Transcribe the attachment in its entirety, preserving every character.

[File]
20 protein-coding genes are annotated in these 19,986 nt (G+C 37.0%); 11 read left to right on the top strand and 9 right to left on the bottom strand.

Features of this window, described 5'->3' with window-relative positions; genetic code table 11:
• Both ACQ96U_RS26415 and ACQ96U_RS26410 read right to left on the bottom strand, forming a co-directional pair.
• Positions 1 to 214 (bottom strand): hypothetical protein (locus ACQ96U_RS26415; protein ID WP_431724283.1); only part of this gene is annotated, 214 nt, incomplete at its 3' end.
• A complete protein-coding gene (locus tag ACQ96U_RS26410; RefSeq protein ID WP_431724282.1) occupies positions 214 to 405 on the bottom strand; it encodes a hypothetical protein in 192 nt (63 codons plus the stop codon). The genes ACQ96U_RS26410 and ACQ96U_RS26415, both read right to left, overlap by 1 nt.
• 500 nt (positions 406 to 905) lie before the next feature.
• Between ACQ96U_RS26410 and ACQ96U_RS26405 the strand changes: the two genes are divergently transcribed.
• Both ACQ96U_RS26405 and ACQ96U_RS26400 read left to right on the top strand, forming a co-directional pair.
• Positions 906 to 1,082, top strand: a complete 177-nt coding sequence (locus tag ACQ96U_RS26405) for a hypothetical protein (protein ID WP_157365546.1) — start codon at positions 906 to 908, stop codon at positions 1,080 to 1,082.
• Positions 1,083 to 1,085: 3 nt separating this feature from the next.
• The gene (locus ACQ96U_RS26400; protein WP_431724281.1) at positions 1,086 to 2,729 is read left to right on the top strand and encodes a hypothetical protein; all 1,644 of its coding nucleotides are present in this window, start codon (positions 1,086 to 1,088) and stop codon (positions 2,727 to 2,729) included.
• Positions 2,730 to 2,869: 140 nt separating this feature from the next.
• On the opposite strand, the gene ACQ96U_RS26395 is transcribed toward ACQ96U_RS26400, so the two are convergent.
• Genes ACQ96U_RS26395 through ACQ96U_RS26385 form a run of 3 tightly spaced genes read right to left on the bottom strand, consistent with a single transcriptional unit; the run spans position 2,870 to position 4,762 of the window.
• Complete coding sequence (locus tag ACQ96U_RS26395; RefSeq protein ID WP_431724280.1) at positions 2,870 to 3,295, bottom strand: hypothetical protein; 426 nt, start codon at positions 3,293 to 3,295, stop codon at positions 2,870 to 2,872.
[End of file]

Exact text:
20 protein-coding genes are annotated in these 19,986 nt (G+C 37.0%); 11 read left to right on the top strand and 9 right to left on the bottom strand.

Features of this window, described 5'->3' with window-relative positions; genetic code table 11:
• Both ACQ96U_RS26415 and ACQ96U_RS26410 read right to left on the bottom strand, forming a co-directional pair.
• Positions 1 to 214 (bottom strand): hypothetical protein (locus ACQ96U_RS26415; protein ID WP_431724283.1); only part of this gene is annotated, 214 nt, incomplete at its 3' end.
• A complete protein-coding gene (locus tag ACQ96U_RS26410; RefSeq protein ID WP_431724282.1) occupies positions 214 to 405 on the bottom strand; it encodes a hypothetical protein in 192 nt (63 codons plus the stop codon). The genes ACQ96U_RS26410 and ACQ96U_RS26415, both read right to left, overlap by 1 nt.
• 500 nt (positions 406 to 905) lie before the next feature.
• Between ACQ96U_RS26410 and ACQ96U_RS26405 the strand changes: the two genes are divergently transcribed.
• Both ACQ96U_RS26405 and ACQ96U_RS26400 read left to right on the top strand, forming a co-directional pair.
• Positions 906 to 1,082, top strand: a complete 177-nt coding sequence (locus tag ACQ96U_RS26405) for a hypothetical protein (protein ID WP_157365546.1) — start codon at positions 906 to 908, stop codon at positions 1,080 to 1,082.
• Positions 1,083 to 1,085: 3 nt separating this feature from the next.
• The gene (locus ACQ96U_RS26400; protein WP_431724281.1) at positions 1,086 to 2,729 is read left to right on the top strand and encodes a hypothetical protein; all 1,644 of its coding nucleotides are present in this window, start codon (positions 1,086 to 1,088) and stop codon (positions 2,727 to 2,729) included.
• Positions 2,730 to 2,869: 140 nt separating this feature from the next.
• On the opposite strand, the gene ACQ96U_RS26395 is transcribed toward ACQ96U_RS26400, so the two are convergent.
• Genes ACQ96U_RS26395 through ACQ96U_RS26385 form a run of 3 tightly spaced genes read right to left on the bottom strand, consistent with a single transcriptional unit; the run spans position 2,870 to position 4,762 of the window.
• Complete coding sequence (locus tag ACQ96U_RS26395; RefSeq protein ID WP_431724280.1) at positions 2,870 to 3,295, bottom strand: hypothetical protein; 426 nt, start codon at positions 3,293 to 3,295, stop codon at positions 2,870 to 2,872.